The gluten free lunch predicament

Have you ever tried to go off gluten? It's easy if you're able to eat at home or have the budget to eat out in a nice restaurant every day, but if you pack a lunch, gluten free becomes a mid-day predicament. Going breadless isn't easy; there is nothing like a simple sandwich to pack for school or work. Sandwiches are easy, yummy, and fit into little Ziploc bags so that you don't have to carry around a big container of salad that, let's face it, doesn't fit into your handbag, messenger bag, briefcase or any other remotely cute bag that you own. Don't get me wrong; salad is wonderful, and half my diet consists of the green rabbit food. But when it comes to lunch, I welcome variety like a new pair of shoes.

What is gluten?

Gluten is a protein found primarily in wheat, but also in barley, rye, farina, spelt, kamut and other derivatives of those grains. Gluten has quickly gained a bad reputation among the growing number of people with Celiac Disease, gluten intolerance, and others who have felt side effects including inflammation, weight gain or low energy. The number of gluten-free products is ever growing and I have observed people's immediate assumption that gluten free products are better. This is not always the case.

Gluten free products often replace gluten with massive amounts of sugars and syrups, and are often heavy laden with starch derived from potato or corn. They are typically a far cry from healthy. On the rare occasion where gluten free products are healthy, their astronomical price is enough to give you a heart attack, which definitely contradicts your healthy eating efforts. As a result, I stay away from breads and choose lettuce or collard green wraps, salads, and gluten free grains such as quinoa, amaranth, millet or buckwheat.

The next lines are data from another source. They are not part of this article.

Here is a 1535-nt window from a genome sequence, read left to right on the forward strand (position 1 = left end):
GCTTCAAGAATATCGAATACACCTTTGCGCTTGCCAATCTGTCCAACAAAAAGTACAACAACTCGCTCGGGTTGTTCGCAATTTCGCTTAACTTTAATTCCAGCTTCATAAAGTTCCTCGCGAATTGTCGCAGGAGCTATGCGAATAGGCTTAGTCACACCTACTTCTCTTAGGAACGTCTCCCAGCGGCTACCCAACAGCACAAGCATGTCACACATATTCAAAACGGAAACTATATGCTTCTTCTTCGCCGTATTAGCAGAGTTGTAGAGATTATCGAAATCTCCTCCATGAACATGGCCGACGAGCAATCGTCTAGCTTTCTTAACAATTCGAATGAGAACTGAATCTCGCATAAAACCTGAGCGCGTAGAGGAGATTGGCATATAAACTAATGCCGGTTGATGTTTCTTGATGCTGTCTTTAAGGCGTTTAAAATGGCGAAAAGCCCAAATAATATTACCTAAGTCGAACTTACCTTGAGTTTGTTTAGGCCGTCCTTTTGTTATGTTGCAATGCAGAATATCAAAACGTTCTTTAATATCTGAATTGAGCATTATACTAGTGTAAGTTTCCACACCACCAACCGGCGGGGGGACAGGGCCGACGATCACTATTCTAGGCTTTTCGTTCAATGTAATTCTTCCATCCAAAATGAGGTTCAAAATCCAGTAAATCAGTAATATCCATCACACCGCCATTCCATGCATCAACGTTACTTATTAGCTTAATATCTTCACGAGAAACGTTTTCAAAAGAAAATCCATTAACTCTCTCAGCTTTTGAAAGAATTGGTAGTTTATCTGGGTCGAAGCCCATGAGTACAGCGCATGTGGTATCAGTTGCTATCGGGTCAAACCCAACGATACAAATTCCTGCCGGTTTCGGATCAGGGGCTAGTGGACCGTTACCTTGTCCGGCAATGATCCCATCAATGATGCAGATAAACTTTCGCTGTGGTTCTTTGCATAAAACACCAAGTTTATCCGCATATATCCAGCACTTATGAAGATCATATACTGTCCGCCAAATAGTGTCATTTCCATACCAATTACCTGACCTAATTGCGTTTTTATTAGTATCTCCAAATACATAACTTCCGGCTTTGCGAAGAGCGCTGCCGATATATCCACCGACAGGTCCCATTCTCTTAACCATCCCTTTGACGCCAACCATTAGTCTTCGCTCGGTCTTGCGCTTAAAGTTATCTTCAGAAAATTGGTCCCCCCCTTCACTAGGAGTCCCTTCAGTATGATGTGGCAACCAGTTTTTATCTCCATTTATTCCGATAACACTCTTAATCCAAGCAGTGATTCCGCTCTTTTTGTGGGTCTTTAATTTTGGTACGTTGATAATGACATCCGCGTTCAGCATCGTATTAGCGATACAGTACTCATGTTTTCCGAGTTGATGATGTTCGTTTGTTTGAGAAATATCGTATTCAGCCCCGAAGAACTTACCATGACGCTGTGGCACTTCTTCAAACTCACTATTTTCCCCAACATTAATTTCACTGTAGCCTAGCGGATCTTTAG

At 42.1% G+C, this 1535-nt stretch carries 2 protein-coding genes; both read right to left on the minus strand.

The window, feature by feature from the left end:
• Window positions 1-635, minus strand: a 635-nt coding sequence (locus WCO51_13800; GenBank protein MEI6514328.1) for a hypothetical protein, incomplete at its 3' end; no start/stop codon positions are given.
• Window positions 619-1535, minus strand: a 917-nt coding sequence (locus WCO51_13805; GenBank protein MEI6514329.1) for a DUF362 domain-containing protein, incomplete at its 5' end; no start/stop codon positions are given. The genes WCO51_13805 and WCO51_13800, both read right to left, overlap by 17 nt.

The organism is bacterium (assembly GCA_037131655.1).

Should you go gluten free?

If you aren't sure whether gluten affects you positively or negatively, a sure way to know is to go completely off of it. There are tests you can get, however these tests have not proven completely accurate. I recommend trusting your body to tell you how it reacts to the notorious little protein. Eliminate it from your diet for two weeks, and then reintroduce it by having a big bowl of wheat pasta so you get a nice big dose, and then simply observe how you feel.

Gluten free lunch in a bag

Recently, I discovered that a simple frittata is easy, inexpensive and packs easily into a Ziploc bag. I usually pair it with some raw veggies and flax crackers. Here is a basic recipe, however, feel free to deviate by adding mushrooms, different cheeses, herbs and anything else that appeals to your appetite!

Recipe: Gluten free frittata

Servings: 4


  • 10 organic free range eggs

  • 1 cup (packed) kale or spinach leaves, chopped

  • ½ cup onion, diced

  • ½ cup red bell pepper, chopped

  • 1 tablespoon chopped parsley leaves

  • 1 ounce parmesan cheese, grated

  • Pinch of nutmeg

  • Pinch of sea salt and ground black pepper


Preheat oven to 350 degrees. Chop onion, bell pepper, parsley and kale. Beat the eggs until blended and then add all ingredients into the mixing bowl. Stir well and then pour mixture into a pie-baking dish and bake for 20 minutes.

So, the next time you are ready for something different for lunch, but still want to keep it gluten free, try this delicious new recipe. You can even make it the night before and it will last several days in the fridge.

Bon Appetite!

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